“Me thinks I hear you calling me in the moving Language of patient Job, have Pity upon me, have Pity upon me. O my Friends, for the Hand of God hath touched me: & of what Kind of Marble must my Heart be were it not tenderly affected at your disconsolate state. O were it the Will of Heaven that it could not only be the Means of comforting your Mind under inward darkness but of relieving you under sore Distresses of body: or might bear a part in your sorrows. But Father thy Will be done: – all things work together for good, to them that love God; who are called accounting to his Purpose. God in his wise Providence has laid his Hand heavy upon you wearisome. Days and Nights have been allotted to you; Months of Sorrow & Pain you have been made to possess & you are now brought low (if yet in the Land of Living ) almost within Light of the Grave. And doubtless are ready to adopt the Word of the Prophet I shall go to the gates of the grave; I am deprived of ye residue of my years. Mine Age is departed, & removed from me as a Shepherds Lamb. The Lord will cut me off with spinning Sickness. From Day even till Night will thou make an end of me. I shall behold man no more with the Inhabitants of the World. But be not discouraged dear Brother, distrust not divine Power, if God only speaks the Word, you shall be healed. He that hath Power to raise the Dead, has Power to raise to Health and sprightliness your withering Limbs, and speak an End to your insufferable pains, whereby you are consumed away and almost worn out. But what will be ye issue of this Malady, God only knows. You know not what is before you. Your demands are set beyond which you cannot grasp. How long God will continue you under such grievous pains knoweth no Man. Our Time & Seasons are with him. You are God’s creature; and a sinful creature; and under your most grievous Pains you must acknowledge that God punishes you less than your iniquities, and that it is of ye Lord’s mercies that you are not long ago concerned. Be humble therefore dear Brother then, under this great affliction and acknowledge God’s Justice, say unto him righteous art Thou O lord, & upright are Thy Judgement. If there be any wicked Way in me, show it unto me. But be not cast down, although you are a sinful Creature, & although your burden is exceeding grievous, God has laid Help upon one mighty to save. Fly therefore to him. Believe in him trust & hope in him. Renounce yourself. Expose no confidence in the Flesh. O make Christ your all in all. Make sure of an interest in him. O cast your eye beyond the vanishing Delights of this World, to the spiritual and eternal World. Realize eternal Things. Consider yourself as a stranger & sojourner as were all your Father. Consider ye cloud of witnesses that have gone before who have died in the Faith of Gospel, & be willing if God calls you away from this World by Death to give Testimony to divine Truths with your dying breath. O fear not, dear brother, to go down into Egypt, to the grave, for God will do down with thee, and will also quietly bring thee up again….”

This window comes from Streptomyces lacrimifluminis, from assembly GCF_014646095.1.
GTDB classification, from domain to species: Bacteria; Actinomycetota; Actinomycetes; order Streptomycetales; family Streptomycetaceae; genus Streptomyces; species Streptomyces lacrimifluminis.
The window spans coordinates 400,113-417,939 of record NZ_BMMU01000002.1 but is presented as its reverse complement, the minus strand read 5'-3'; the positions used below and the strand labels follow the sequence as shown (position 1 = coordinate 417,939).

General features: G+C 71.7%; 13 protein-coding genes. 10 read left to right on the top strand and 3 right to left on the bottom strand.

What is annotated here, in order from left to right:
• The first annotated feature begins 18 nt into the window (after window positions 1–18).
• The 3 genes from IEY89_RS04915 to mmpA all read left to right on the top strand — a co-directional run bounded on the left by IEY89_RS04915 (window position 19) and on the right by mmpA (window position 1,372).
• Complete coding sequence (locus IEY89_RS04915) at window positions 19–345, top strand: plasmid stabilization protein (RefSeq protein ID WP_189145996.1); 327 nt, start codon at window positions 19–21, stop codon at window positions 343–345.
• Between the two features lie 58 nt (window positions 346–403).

Detailed descriptions of life at Princeton
Autograph letter signed, Princeton, February 16, 1769, Moses to Thomas.
“… The labours of our President [Witherspoon] to promote the happiness of those who are committed to his care, I need not write you. The acquaintance you have with him, convinces you, I doubt not, that they are great. I shall only add, that his is universally esteemed as a preacher, a gentleman & a scholar. And is, (if one, who knows but little of the qualifications of a President, may be allowed to spend his opinion) as well qualified for the station, as any Person on this, or the other side of the Atlantic. Our _ are patterns of virtue, learning, and good manners possessed of the greatest mildness & familiarity & pare no pains to uphold good order; & be faithful to their trust. The students live in perfect peace & harmony, I know of no uneasiness amongst them from any quarter whatsoever. We live well & in health.